If there was anything that surprised me over the past weekend, it was to discover that when politics do not interfere with film-making, The Journey was indeed a very good film. 

My wife and I took time out to watch this movie with my daughter and found the cineplex almost fully packed with people even though more than a month had passed since it first started screening nation-wide on 30 Jan 2014. That's the eve of Chinese New Year.

Yes, it is still pulling in the crowds and as I understand it, The Journey has become the biggest box-office movie for a local Malaysian production, grossing RM15 million to date, and still collecting.

There are already way too many reviews of this movie on the Internet and I really wouldn't want to add my own opinion to all the accolades, but I think that I must still comment somewhat about it.

But first, to my friends in Singapore, I would like to urge you to catch the screening of The Journey in your local cinemas from the 20th of March.

The Journey is a story of many themes that I'm told are all so familiar to us: family, heritage, culture, traditions, expectations, forgiveness and acceptance. To which I would like to add nostalgia, sentimentality, life's impermanence, the ability to look hard at oneself and heart-warming old friendships that cannot be severed with the passing of time.

The film was shot in many locations around the country but it thrilled me to no end when the Penang Bridge loomed up on the big screen, followed by sequences at the Chew Jetty and one of the ferries in George Town. But my delight was somewhat dampened when the characters opened their mouths to speak and what came out was not Penang Hokkien but some other variation of the southern Hokkien language. For goodness' sake, why can't the movie's producer make the show more realistic by adopting authentic Penang Hokkien especially for the sequence filmed here? That was my main beef about the movie.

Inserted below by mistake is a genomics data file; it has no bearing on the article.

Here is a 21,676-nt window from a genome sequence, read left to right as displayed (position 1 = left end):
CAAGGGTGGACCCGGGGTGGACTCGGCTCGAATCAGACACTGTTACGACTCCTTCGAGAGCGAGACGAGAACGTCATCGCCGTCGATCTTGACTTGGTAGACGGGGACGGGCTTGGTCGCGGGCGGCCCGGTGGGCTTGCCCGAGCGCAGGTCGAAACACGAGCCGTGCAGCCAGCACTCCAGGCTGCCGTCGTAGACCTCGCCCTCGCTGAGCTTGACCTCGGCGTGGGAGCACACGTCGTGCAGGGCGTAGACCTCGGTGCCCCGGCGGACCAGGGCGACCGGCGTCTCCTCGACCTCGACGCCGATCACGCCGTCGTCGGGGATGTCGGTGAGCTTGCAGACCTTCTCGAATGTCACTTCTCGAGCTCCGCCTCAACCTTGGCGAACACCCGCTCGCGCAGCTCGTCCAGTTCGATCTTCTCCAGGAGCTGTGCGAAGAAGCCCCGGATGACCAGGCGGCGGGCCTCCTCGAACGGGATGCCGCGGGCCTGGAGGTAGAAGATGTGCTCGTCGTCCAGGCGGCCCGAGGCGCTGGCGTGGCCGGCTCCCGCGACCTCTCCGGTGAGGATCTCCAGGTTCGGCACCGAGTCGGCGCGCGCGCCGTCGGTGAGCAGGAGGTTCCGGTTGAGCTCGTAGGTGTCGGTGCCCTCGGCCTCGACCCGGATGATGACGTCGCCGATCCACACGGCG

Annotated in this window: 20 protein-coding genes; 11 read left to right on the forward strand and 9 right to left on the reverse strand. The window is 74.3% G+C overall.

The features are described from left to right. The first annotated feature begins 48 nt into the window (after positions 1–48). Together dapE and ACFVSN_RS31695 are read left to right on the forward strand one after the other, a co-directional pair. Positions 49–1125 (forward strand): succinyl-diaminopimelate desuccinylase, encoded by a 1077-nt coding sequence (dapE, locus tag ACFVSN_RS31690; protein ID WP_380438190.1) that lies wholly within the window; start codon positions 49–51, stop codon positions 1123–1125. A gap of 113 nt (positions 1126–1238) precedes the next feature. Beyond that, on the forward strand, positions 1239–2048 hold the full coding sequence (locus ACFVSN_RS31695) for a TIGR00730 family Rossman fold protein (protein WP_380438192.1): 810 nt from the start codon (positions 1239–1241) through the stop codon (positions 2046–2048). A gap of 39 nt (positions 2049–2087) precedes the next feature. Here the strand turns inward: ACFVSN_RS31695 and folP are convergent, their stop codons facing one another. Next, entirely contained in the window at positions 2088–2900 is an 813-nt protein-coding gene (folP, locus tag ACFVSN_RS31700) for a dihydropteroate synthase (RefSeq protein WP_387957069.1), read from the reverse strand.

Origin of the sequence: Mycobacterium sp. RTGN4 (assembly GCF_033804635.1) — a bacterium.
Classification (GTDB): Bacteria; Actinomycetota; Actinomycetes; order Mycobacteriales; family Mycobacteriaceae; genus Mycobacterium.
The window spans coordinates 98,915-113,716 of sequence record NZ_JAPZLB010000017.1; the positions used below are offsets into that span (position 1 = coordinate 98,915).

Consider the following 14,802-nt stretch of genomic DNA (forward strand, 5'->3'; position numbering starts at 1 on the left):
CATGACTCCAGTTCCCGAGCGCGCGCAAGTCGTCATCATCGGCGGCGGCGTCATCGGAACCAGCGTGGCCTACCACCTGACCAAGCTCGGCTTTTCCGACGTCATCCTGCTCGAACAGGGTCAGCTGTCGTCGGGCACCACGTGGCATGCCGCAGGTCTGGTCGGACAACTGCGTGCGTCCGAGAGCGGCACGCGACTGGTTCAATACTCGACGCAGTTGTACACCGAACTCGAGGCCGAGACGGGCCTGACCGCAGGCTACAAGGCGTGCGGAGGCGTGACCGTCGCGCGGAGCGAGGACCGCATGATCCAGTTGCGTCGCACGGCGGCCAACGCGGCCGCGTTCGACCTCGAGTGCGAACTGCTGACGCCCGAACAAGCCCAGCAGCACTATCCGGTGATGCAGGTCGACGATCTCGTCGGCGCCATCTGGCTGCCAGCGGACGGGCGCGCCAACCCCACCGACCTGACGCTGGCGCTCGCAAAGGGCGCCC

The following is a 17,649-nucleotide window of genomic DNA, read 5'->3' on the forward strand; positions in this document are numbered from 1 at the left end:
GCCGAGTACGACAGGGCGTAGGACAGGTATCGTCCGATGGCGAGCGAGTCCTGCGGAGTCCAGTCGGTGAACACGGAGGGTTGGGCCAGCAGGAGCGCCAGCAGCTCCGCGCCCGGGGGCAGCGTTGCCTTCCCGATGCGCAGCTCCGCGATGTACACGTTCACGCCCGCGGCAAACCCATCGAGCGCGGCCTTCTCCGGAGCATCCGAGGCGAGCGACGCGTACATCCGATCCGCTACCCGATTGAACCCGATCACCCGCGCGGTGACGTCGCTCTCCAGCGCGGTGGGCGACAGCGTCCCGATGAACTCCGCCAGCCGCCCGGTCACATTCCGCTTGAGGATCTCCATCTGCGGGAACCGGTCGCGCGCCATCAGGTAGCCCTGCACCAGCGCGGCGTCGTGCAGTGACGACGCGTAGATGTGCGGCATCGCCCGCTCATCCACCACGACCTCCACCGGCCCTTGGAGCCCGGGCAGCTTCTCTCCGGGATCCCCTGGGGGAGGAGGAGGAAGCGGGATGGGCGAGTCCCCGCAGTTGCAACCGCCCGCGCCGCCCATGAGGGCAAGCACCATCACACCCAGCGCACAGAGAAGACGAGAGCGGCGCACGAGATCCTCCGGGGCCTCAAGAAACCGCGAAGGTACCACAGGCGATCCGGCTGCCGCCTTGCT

And another beef was that I couldn't understand half of the show because there weren't any English sub-titles. Besides, the Malay sub-titles flashed by way too fast for me. I finally gave up trying to read the Malay sub-titles, because it interfered with the developments on the screen, and decided to simply sit back and just enjoy the film.

Yes, I did laugh as the show progressed, demonstrating that you don't really need to understand the language when all unfolding before you are the daily, familiar aspects of our daily lives. (Actually, no, the hot-air balloon of recycled plastic bags doesn't occur naturally in our daily lives at all but what the heck, that was the director's creative licence if you know what I mean....)

P.S. Even if you don't understand the storyline at first, you will definitely enjoy the brilliant cinematography. And maybe, pine for your old hometown.